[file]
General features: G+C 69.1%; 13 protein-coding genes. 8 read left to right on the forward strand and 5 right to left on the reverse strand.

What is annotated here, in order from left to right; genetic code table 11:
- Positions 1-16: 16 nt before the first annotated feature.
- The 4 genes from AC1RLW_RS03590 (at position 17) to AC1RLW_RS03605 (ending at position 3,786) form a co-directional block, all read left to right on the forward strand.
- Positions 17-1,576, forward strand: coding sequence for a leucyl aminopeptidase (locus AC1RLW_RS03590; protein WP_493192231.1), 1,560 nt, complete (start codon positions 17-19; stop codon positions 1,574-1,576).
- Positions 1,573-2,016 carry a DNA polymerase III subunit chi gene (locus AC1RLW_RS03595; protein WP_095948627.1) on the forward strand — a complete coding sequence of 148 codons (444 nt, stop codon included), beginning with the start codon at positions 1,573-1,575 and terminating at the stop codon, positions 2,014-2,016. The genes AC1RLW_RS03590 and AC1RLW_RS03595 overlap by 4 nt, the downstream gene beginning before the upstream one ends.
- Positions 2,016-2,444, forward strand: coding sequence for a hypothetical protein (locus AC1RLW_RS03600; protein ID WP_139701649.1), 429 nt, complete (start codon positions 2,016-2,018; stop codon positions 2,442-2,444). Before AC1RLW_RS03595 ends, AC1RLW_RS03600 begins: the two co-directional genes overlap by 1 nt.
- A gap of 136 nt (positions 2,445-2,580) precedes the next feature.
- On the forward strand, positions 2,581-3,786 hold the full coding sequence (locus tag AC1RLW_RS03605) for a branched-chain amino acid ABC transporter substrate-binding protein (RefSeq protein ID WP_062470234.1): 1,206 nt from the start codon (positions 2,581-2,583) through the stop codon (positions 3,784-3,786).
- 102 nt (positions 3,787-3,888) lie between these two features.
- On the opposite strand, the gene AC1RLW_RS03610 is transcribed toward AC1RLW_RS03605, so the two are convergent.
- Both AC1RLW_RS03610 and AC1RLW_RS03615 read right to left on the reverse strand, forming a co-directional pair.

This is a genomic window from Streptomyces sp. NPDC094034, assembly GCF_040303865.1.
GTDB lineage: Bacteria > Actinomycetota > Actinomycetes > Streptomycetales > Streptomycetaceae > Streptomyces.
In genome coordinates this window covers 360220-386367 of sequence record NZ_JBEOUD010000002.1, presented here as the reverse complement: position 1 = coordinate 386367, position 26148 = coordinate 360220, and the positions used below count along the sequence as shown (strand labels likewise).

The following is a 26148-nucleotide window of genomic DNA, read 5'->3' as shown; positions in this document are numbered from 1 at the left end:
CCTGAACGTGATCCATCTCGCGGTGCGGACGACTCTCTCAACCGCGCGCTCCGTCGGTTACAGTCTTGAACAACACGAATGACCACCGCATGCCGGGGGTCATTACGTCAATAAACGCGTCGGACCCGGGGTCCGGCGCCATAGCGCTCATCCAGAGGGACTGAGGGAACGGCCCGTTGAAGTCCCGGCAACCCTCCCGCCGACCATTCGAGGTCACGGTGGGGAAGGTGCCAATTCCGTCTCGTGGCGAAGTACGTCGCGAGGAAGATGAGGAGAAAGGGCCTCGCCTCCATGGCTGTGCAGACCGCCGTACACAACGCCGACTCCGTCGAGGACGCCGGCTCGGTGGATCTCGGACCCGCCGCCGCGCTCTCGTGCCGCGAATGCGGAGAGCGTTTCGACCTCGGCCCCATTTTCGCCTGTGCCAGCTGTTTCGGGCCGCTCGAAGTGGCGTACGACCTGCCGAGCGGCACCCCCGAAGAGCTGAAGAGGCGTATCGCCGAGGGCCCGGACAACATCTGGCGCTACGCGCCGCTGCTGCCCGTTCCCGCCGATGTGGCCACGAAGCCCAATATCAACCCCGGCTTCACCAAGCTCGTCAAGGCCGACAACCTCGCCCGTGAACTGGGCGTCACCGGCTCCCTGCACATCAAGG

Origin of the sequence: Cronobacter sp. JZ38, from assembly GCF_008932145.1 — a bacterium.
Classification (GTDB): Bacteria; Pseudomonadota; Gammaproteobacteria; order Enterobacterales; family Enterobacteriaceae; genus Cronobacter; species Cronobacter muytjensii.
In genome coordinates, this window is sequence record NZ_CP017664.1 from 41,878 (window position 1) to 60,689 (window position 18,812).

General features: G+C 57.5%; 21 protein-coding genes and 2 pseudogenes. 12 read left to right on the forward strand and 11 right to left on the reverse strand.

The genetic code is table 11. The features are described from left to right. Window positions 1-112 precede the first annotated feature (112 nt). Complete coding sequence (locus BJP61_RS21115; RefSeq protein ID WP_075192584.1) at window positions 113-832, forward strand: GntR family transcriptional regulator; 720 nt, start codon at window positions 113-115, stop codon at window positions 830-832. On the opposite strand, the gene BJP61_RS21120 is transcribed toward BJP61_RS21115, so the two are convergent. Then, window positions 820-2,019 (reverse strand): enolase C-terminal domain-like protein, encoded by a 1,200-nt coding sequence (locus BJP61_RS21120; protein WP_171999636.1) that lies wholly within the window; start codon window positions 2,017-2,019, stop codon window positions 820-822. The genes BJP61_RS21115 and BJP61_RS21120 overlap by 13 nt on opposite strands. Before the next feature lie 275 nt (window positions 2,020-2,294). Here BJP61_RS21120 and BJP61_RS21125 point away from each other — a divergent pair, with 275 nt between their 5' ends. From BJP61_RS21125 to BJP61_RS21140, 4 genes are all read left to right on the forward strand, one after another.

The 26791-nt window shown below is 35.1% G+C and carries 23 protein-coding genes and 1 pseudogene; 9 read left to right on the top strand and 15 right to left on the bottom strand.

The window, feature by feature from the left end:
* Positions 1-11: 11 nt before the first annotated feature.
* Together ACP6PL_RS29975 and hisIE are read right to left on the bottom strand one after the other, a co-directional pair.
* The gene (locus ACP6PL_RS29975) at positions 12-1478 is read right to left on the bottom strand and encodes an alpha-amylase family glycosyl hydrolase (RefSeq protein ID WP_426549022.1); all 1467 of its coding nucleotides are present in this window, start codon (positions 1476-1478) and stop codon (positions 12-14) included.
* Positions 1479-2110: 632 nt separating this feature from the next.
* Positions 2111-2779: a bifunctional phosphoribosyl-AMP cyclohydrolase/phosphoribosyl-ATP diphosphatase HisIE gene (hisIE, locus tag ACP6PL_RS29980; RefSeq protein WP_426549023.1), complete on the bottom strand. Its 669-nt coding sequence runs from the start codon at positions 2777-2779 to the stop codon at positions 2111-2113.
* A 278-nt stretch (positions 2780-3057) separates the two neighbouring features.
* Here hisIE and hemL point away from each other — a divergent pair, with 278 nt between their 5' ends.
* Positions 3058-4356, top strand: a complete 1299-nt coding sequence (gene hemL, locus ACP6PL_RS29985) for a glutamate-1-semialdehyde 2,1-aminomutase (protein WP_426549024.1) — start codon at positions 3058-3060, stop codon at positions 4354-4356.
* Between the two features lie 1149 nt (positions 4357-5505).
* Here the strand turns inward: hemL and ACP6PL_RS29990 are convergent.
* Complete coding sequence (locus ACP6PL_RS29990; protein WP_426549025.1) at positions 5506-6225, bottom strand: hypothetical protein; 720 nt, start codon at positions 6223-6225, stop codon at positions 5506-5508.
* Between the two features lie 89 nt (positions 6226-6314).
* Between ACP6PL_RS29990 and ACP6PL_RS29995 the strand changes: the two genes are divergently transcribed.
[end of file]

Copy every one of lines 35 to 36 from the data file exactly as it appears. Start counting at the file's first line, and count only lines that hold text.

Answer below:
* Complete coding sequence (locus ACP6PL_RS29990; protein WP_426549025.1) at positions 5506-6225, bottom strand: hypothetical protein; 720 nt, start codon at positions 6223-6225, stop codon at positions 5506-5508.
* Between the two features lie 89 nt (positions 6226-6314).